CLEVELAND — From across the 185 parishes that make up the Diocese of Cleveland, they came together Tuesday to remember their long-time shepherd, Bishop Anthony Pilla, who died last week at the age of 88. They were joined by Bishops and Archbishops from around the country as Bishop Edward Malesic read the condolences sent from Pope Francis to the Diocese.
The homily on this day was given by the priest who likely knew him best, his longtime secretary Fr. Edward Estok who expressed his nervousness of this task until he recalled something the bishop would often tell him.
"He would say to me 'Ed, take a patience pill," he said. He also recalled another familiar saying in Pilla's voice as he looked out at this crowd that the Bishop considered family whether related by blood or by faith.
"You are good people," which drew a laugh from the crowd.
Pilla was the first and only Bishop in the history of the Diocese to be a son of the diocese he led. And in his 25 years as head of it, he built relationships with the leaders of other faiths in Cleveland and bridges between the different ethnic communities.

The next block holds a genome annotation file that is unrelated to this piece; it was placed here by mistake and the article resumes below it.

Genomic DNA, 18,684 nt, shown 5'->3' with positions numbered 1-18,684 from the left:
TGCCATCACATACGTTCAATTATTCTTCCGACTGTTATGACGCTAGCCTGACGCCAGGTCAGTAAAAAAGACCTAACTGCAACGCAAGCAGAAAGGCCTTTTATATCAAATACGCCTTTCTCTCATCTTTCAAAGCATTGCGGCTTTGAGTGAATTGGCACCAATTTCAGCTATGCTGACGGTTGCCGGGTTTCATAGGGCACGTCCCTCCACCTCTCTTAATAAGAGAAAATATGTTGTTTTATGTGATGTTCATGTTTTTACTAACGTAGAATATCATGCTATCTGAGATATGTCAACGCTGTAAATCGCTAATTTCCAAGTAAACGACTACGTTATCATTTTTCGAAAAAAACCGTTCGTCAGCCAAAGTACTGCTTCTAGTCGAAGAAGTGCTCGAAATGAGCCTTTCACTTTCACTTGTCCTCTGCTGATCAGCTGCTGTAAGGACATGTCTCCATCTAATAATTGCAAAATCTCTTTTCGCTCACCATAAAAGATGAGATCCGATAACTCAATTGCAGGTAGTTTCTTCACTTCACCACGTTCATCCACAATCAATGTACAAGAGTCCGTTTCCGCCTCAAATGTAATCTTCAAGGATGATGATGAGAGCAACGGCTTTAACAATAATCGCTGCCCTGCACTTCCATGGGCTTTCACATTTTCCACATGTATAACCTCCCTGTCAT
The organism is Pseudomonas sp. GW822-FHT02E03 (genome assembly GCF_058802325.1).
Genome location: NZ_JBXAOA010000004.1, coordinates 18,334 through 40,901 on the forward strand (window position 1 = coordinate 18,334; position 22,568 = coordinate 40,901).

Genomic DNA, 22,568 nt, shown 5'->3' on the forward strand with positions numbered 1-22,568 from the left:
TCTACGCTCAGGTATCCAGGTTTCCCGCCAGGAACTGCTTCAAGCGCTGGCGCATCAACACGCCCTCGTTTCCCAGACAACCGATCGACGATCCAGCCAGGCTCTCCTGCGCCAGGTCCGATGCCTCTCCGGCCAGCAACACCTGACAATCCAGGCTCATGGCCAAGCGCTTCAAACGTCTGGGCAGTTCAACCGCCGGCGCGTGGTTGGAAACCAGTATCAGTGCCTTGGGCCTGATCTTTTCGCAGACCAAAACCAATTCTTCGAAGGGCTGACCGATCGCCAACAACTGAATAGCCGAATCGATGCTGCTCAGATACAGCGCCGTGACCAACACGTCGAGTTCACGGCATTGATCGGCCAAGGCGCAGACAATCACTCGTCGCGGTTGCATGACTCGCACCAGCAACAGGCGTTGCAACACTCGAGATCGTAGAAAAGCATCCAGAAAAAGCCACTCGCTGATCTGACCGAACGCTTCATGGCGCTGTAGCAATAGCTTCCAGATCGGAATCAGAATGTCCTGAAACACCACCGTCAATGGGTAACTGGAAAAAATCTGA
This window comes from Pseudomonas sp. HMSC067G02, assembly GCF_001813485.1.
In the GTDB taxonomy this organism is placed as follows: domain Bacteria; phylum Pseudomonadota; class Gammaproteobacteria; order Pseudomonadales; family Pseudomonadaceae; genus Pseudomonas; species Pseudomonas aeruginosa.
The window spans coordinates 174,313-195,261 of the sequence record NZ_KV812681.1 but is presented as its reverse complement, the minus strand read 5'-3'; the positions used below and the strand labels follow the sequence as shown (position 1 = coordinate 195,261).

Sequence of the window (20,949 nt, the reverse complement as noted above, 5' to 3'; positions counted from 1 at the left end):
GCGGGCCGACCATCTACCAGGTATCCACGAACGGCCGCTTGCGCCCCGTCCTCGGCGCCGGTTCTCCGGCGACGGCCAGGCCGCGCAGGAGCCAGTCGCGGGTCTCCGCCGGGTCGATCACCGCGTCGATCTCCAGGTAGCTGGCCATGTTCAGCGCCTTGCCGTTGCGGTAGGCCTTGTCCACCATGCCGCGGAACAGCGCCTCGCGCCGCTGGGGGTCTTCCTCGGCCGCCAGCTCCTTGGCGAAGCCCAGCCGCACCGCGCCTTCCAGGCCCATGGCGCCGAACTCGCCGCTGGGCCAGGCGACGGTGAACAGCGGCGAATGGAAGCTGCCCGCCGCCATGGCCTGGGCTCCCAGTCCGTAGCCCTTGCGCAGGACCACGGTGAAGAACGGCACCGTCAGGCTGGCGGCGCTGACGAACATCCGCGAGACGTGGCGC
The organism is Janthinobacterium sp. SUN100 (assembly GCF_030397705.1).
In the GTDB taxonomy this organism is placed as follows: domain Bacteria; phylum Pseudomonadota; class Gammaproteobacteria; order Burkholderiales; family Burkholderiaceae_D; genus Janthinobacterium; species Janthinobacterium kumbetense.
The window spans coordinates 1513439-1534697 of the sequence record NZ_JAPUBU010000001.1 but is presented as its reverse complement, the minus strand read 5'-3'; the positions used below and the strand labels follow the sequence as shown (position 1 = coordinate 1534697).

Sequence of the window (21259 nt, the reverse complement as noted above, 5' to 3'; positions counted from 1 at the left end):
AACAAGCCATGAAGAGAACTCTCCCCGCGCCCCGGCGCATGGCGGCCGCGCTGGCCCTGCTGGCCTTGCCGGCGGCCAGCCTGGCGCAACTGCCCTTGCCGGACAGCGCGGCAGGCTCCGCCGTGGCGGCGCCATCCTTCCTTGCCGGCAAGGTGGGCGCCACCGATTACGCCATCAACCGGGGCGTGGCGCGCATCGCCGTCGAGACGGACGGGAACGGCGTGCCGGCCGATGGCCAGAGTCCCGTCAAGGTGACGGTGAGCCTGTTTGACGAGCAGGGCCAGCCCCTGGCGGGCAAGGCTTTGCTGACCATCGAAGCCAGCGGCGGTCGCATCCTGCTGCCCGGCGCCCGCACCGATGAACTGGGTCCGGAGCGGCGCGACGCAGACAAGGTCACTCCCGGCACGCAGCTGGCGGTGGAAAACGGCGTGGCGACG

"Bishop Pilla was Pope Francis before Pope Francis," Estok said.
Something Malesic spoke of in telling the story of their last meeting in Little Italy just last month during the feast. The two had just had lunch in the basement of Holy Rosary Church. "We enjoyed a good meal together and then I said to him I wanted to go up and walk around, not thinking to invite him to go with me. I thought it might be too much for him to walk those several blocks."
"So up I went with a few other priests and navigated the crowd up the hill in Little Italy and then started back down to the church when all of a sudden I saw a priest coming up the hill. No, not a priest, a bishop! And I said to those around me 'is that Tony Pilla?' And it
"He was out with the people walking cautiously up the hill with his cane and they were crowding around him asking for his blessing, talking with him, reminiscing. He knew that if he went up to those streets to walk up that hill he wouldn't get so far so he knew he could do it," Malesic said.
"He was in his element with his people and he was enjoying every minute of it. He was the beloved bishop of the Diocese of Cleveland. I saw that and knew that, that day. That will be an image that will remain with me for a long time."